Today, whenever I stand before medical students in class, I see bright, healthy young men and women who have rarely, if ever, experienced severe illness or pain.  I know that some measure of doubt is necessarily built into their curriculum and diagnostic training. But I know also that we can teach them to stay doubt awhile to listen to the patient who presents with pain—and with certainty about that pain. Our students do not yet know that the listener’s doubt can compound a person’s pain, both psychologically and physically. Active listening and empathy—‘bearing witness’, as Rita Charon puts its—can help abate pain instantly and, for the stricken patient, features a longer half-life than most medications. We can teach students to consider the sufferer’s experience of pain and thereby build mutual trust.

Medical humanities is uniquely positioned to effect profound positive change in the way pain is treated, by deepening physicians’ intersubjective skills with their patients, and by helping them understand and negotiate the intricacies of the political debates that may influence their work.  I commend Wailoo’s remark to Melanie Thernstrom that we need to push ‘medical schools to embrace a more robust and sustained commitment to actually teaching doctors about pain as a widespread health problem’ (2014: np) one that ‘cuts across disease categories’ and manifests itself in countless, often bewildering ways. By teaching medical students to read, interpret, and treat each patient’s pain singularly, medical humanities helps return the experience of pain to the centre of such debates.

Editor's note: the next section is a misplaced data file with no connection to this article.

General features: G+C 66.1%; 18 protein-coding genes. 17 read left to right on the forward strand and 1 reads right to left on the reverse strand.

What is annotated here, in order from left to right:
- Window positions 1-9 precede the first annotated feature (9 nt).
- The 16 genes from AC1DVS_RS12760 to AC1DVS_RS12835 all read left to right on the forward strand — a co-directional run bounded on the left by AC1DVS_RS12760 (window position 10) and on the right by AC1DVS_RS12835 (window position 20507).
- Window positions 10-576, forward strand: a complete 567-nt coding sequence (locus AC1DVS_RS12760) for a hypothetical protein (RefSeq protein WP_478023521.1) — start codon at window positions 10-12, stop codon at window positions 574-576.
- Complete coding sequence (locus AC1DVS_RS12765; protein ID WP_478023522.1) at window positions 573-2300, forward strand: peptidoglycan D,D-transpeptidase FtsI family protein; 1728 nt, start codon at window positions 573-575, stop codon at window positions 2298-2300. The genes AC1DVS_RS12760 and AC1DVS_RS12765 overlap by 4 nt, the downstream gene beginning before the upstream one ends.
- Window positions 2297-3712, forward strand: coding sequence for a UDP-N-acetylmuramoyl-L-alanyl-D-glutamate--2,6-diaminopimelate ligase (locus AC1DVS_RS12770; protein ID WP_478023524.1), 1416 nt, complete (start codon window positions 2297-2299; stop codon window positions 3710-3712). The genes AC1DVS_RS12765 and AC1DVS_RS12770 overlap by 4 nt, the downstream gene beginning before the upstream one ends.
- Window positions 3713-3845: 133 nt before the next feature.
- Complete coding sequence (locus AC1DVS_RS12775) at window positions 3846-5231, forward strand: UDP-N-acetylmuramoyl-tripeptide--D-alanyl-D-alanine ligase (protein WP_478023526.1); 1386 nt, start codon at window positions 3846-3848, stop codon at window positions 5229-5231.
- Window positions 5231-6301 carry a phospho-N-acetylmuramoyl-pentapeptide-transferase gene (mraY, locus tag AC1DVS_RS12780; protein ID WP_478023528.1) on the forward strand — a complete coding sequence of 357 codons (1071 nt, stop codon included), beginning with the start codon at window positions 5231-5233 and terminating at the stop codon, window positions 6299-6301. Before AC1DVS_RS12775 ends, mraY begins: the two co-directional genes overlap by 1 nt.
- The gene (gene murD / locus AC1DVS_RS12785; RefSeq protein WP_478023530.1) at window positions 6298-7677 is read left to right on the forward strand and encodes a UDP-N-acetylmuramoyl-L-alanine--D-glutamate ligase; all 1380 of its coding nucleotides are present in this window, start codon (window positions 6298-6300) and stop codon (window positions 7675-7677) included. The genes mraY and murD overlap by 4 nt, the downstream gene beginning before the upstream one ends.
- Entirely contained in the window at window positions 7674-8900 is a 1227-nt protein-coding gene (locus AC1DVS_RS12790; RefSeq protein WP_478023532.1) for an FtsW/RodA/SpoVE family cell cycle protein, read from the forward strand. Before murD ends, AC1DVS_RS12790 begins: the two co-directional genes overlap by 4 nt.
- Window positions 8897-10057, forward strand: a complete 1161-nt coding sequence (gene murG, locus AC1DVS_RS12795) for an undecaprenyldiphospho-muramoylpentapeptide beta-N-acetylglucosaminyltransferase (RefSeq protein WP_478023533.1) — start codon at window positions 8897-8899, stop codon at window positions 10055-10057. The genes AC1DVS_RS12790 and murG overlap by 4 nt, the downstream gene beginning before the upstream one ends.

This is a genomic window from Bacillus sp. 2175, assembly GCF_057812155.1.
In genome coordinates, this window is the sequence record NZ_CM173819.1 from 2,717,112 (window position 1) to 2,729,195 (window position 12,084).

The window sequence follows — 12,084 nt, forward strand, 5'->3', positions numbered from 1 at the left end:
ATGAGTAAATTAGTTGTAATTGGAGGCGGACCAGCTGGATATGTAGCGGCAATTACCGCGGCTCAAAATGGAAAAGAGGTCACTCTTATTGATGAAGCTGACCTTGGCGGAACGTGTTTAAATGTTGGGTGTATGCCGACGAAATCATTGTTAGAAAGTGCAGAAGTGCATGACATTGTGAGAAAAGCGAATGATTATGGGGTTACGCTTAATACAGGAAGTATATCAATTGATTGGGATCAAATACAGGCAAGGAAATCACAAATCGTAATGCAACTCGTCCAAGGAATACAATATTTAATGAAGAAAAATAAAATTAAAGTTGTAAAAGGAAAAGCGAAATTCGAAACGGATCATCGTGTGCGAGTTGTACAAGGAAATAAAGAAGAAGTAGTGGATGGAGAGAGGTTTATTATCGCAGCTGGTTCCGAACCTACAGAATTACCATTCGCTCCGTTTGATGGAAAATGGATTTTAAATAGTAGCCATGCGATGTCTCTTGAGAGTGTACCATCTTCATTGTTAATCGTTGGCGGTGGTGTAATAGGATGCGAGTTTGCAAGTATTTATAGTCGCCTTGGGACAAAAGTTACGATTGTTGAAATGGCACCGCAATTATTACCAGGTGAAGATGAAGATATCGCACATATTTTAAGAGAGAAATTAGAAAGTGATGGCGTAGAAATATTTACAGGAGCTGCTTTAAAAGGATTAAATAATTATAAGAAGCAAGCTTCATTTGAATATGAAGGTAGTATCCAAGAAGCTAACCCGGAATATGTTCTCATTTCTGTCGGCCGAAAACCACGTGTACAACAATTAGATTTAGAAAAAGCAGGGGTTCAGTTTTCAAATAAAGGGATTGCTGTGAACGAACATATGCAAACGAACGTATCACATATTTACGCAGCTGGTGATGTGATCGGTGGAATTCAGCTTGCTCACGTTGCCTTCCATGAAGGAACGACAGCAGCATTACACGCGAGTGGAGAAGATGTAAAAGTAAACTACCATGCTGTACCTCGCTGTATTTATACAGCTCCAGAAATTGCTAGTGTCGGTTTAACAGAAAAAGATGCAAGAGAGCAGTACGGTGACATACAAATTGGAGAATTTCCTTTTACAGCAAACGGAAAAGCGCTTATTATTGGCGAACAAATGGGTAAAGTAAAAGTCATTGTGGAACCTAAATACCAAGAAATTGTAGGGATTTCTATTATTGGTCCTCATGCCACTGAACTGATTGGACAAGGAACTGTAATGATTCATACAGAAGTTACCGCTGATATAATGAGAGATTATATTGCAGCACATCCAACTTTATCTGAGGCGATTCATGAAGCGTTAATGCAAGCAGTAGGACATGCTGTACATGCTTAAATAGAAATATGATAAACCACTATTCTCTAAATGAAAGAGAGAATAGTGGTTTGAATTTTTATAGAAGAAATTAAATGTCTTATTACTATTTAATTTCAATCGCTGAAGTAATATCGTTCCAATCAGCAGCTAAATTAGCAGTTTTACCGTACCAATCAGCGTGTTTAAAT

Such skills can be taught or heightened, for example, with literary texts, films, patient testimonies, and medical readers’ theatre performances. To teach reading and interpretive concepts requires that we help students understand the diagnostic value and humanistic importance of the patient’s story and subjectivity. The patient is not the object, not the pathophysiological disorder that students are training to identify, but a unique narrator with an exclusive, potentially insightful story to tell. Since we cannot see or measure pain objectively, doctors need narrative competence to ‘read between the lines’ of the story and gauge the reliability of each narrator. The narrative acts—speaking and listening—in the treatment room permit clear communication and empathic responses in both doctor and patient, and thus help answer all questions of trust.

This guest contribution was written by Sandra G.  Weems (PhD) who is an Adjunct Lecturer at the University of Florida. Her interdisciplinary dissertation, The Poetics of Healing, explores the intuitive impulse to write as a way of coping with illness or trauma—the need to tell one’s story, as exemplified in selected works of literature. She has co-designed and co-taught a narrative medicine course for English graduate and medical students at UF. Her research interests include traumatology, narrative medicine, and the clinical uses of reflective writing.

Correspondence to Sandra G. Weems

Works cited

Charon, Rita. 2006. Narrative Medicine: Honoring the Stories of Illness. New York: Oxford University Press.

Scarry, Elaine. 1985. The Body in Pain: The Making and Unmaking of the World. New York: Oxford University Press.

Thomson-Deveaux, Amelia. The Politics of Pain. The American Prospect29 April 2014.

Wailoo, Keith. 2014. Pain: A political history. Baltimore: Johns Hopkins University Press.